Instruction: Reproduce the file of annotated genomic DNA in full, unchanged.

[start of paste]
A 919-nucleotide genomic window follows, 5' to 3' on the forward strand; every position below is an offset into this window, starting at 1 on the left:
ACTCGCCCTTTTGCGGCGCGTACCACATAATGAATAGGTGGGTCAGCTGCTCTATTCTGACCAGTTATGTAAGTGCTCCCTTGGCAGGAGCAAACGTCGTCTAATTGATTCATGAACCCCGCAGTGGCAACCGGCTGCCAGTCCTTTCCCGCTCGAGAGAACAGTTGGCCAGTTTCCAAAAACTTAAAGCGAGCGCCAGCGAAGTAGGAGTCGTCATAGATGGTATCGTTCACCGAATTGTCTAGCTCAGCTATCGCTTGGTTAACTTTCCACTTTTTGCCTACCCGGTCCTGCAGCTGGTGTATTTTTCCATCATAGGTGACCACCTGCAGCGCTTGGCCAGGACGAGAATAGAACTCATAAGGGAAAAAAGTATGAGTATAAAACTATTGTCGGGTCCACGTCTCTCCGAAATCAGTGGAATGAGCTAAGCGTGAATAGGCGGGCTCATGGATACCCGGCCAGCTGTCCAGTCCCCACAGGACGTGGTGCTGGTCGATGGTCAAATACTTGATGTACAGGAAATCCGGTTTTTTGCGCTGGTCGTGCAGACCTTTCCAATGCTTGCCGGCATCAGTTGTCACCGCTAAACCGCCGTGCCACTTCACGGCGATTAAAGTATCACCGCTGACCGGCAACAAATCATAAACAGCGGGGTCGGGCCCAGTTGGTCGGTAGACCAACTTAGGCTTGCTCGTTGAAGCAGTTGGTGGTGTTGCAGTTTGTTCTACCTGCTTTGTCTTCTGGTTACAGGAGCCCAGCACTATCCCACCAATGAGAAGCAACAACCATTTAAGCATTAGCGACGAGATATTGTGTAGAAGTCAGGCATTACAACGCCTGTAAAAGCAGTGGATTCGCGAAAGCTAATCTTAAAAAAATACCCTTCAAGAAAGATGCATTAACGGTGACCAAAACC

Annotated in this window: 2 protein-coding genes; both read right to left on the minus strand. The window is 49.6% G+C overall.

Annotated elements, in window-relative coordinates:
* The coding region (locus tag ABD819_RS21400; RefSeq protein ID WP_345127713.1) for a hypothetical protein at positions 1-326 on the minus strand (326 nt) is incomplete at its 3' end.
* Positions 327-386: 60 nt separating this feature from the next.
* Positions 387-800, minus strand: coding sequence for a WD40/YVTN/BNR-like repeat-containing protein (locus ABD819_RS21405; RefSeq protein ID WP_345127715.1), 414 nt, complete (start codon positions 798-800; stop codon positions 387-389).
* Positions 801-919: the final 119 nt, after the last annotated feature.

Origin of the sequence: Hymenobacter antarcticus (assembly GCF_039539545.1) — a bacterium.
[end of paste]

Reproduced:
A 919-nucleotide genomic window follows, 5' to 3' on the forward strand; every position below is an offset into this window, starting at 1 on the left:
ACTCGCCCTTTTGCGGCGCGTACCACATAATGAATAGGTGGGTCAGCTGCTCTATTCTGACCAGTTATGTAAGTGCTCCCTTGGCAGGAGCAAACGTCGTCTAATTGATTCATGAACCCCGCAGTGGCAACCGGCTGCCAGTCCTTTCCCGCTCGAGAGAACAGTTGGCCAGTTTCCAAAAACTTAAAGCGAGCGCCAGCGAAGTAGGAGTCGTCATAGATGGTATCGTTCACCGAATTGTCTAGCTCAGCTATCGCTTGGTTAACTTTCCACTTTTTGCCTACCCGGTCCTGCAGCTGGTGTATTTTTCCATCATAGGTGACCACCTGCAGCGCTTGGCCAGGACGAGAATAGAACTCATAAGGGAAAAAAGTATGAGTATAAAACTATTGTCGGGTCCACGTCTCTCCGAAATCAGTGGAATGAGCTAAGCGTGAATAGGCGGGCTCATGGATACCCGGCCAGCTGTCCAGTCCCCACAGGACGTGGTGCTGGTCGATGGTCAAATACTTGATGTACAGGAAATCCGGTTTTTTGCGCTGGTCGTGCAGACCTTTCCAATGCTTGCCGGCATCAGTTGTCACCGCTAAACCGCCGTGCCACTTCACGGCGATTAAAGTATCACCGCTGACCGGCAACAAATCATAAACAGCGGGGTCGGGCCCAGTTGGTCGGTAGACCAACTTAGGCTTGCTCGTTGAAGCAGTTGGTGGTGTTGCAGTTTGTTCTACCTGCTTTGTCTTCTGGTTACAGGAGCCCAGCACTATCCCACCAATGAGAAGCAACAACCATTTAAGCATTAGCGACGAGATATTGTGTAGAAGTCAGGCATTACAACGCCTGTAAAAGCAGTGGATTCGCGAAAGCTAATCTTAAAAAAATACCCTTCAAGAAAGATGCATTAACGGTGACCAAAACC

Annotated in this window: 2 protein-coding genes; both read right to left on the minus strand. The window is 49.6% G+C overall.

Annotated elements, in window-relative coordinates:
* The coding region (locus tag ABD819_RS21400; RefSeq protein ID WP_345127713.1) for a hypothetical protein at positions 1-326 on the minus strand (326 nt) is incomplete at its 3' end.
* Positions 327-386: 60 nt separating this feature from the next.
* Positions 387-800, minus strand: coding sequence for a WD40/YVTN/BNR-like repeat-containing protein (locus ABD819_RS21405; RefSeq protein ID WP_345127715.1), 414 nt, complete (start codon positions 798-800; stop codon positions 387-389).
* Positions 801-919: the final 119 nt, after the last annotated feature.

Origin of the sequence: Hymenobacter antarcticus (assembly GCF_039539545.1) — a bacterium.